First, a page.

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The Palm Springs Theatre was featured in an article in Boxoffice of October 21, 1963. There are a few photos.
The full professional name of the architect of the Palm Springs Theatre was A. Herbert Mathes. He designed many theaters for Wometco during this period, and was also a well-known Miami hotel architect.
Though the Byron Carlyle Theatre was opened in 1968, it got an article in Boxoffice on October 19, 1970. The Byron had 590 seats and the Carlyle seated 993. Oddly, the larger house had only 35mm projection while the smaller was equipped with Century 70/35s.
The Boxoffice article said that the architect of the project, A. Herbert Mathes, was “…the architect responsible for many Wometco theatres….”
This theater opened as the Park East and Park West in 1965. Total seating at opening was 1,500, divided 600 and 900. It was operated by Wometco. A rendering of the proposed house, by architect A. Herbert Mathes, appeared in Boxoffice, December 31, 1964.
Though they placed it in nearby Dover, Delaware, Boxoffice did report the opening of the Smyrna Theatre in its issue of April 10, 1948. It said the house had opened “last week.”
A decade earlier, Boxoffice of February 26, 1938, said that the Roxy Theatre at Smyrna had escaped damage when a car parked in front of it caught fire.
Also, Commerce Street runs east and west. The building was still standing at 106 W. Commerce when the Google street view truck last went through town. It has lost its marquee to one of those absurd shingled mansardettes that were popular in the 1960s and 1970s. It must have closed by then.
The building appears to be vacant in street view, but Internet directory sites list it as the location of Slaughter’s Plumbing & Heating. It’s a wholesale outfit so maybe it looks empty because they just don’t have window displays.
Boxoffice indicates a late 1941 or early 1942 opening for the Main Theatre. The issue of January 31, 1942, has this item datelined Coldwater, Michigan: “The new Main, owned by Robert H. Moore and William J. Schulte, has opened here. The old Crystal, owned and managed by Moore, has been closed. Moore will manage the new house.”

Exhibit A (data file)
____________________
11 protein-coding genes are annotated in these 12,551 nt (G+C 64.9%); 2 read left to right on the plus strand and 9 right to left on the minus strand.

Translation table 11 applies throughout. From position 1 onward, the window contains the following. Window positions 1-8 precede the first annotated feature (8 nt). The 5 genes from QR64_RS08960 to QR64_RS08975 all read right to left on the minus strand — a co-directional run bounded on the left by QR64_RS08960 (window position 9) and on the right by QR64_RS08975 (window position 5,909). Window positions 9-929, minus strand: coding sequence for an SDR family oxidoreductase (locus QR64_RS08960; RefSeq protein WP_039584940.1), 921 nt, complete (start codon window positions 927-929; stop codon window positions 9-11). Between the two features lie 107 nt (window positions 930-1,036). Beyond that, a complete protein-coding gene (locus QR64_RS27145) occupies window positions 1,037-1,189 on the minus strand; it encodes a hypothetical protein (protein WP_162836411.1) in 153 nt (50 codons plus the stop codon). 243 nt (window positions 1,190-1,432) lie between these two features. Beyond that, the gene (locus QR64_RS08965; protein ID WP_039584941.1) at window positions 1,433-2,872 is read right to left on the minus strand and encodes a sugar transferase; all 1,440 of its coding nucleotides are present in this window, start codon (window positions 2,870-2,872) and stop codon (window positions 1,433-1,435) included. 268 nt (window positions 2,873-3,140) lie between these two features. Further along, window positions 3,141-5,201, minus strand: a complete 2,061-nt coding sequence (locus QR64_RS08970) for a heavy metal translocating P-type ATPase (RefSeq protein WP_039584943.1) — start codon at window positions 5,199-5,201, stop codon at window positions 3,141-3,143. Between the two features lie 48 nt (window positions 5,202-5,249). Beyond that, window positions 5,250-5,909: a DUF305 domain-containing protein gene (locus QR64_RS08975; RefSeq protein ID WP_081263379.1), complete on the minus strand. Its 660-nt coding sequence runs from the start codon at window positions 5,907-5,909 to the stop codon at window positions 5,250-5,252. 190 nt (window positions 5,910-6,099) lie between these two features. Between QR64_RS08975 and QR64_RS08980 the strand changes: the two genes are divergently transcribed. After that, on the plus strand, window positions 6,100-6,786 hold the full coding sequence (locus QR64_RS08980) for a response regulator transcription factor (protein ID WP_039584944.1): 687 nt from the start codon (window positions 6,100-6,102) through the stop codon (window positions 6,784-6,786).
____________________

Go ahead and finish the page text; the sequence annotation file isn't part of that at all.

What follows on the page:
There’s an error in the first line of my comment above. Emma Cox did not become the operator of the Gem in 1921, but in either 1931 or 1933 (the Boxoffice article I cited gives both years, and context gives no clue as to which is most apt to be correct.) The dates regarding the Joy and Murr theaters are accurate.
The April 2, 1949, issue of Boxoffice reported that Moses Sliman had opened his 500-seat Murr Theatre at Osceola on March 25. The Murr Theatre became part of the Kerasotes circuit on New Year’s Day 1976, as reported in the January 5 issue of Boxoffice.
The September 23, 1939, issue of Boxoffice gives the opening date of the Joy Theatre as September 10 that year, and at the time the Murr opened the Joy Theatre was still operating. The Joy was in operation at least as late as 1953.
A brief item in Boxoffice of August 3, 1957, said the Gary was scheduled to open August 7. This was a week earlier than the tentative opening date given in a Boxoffice item of July 20, which had also said that “The Pride and the Passion” had been slated as the opening feature.
The August 3 item said: “Remodeling included air conditioning, installation of 1,350 foam rubber seats, new draperies, mosaics and murals, new carpeting and plumbing.” It was Benjamin Sack’s second Todd-AO-equipped theater, the Saxon having been the first.
The earlier Boxoffice item credited designer Louis Chiaramonte with both the design for the remodeling and the decoration of the theater, the same roles he had played for the conversion of the Majestic into the Saxon in Boston and the Lyric into the Saxon in Fitchburg.
The Lake had a fairly brief life as a theater. A 1949 anti-trust decree required the Schine circuit to divest a number of its theaters, and the Lake went to an independent operator in February, 1952. Schine retained control of its “A” house in Canandaigua, the Playhouse. The independent operator did not make a success of the Lake. The July 24, 1954, issue of Boxoffice reported that the theater was being converted for business use.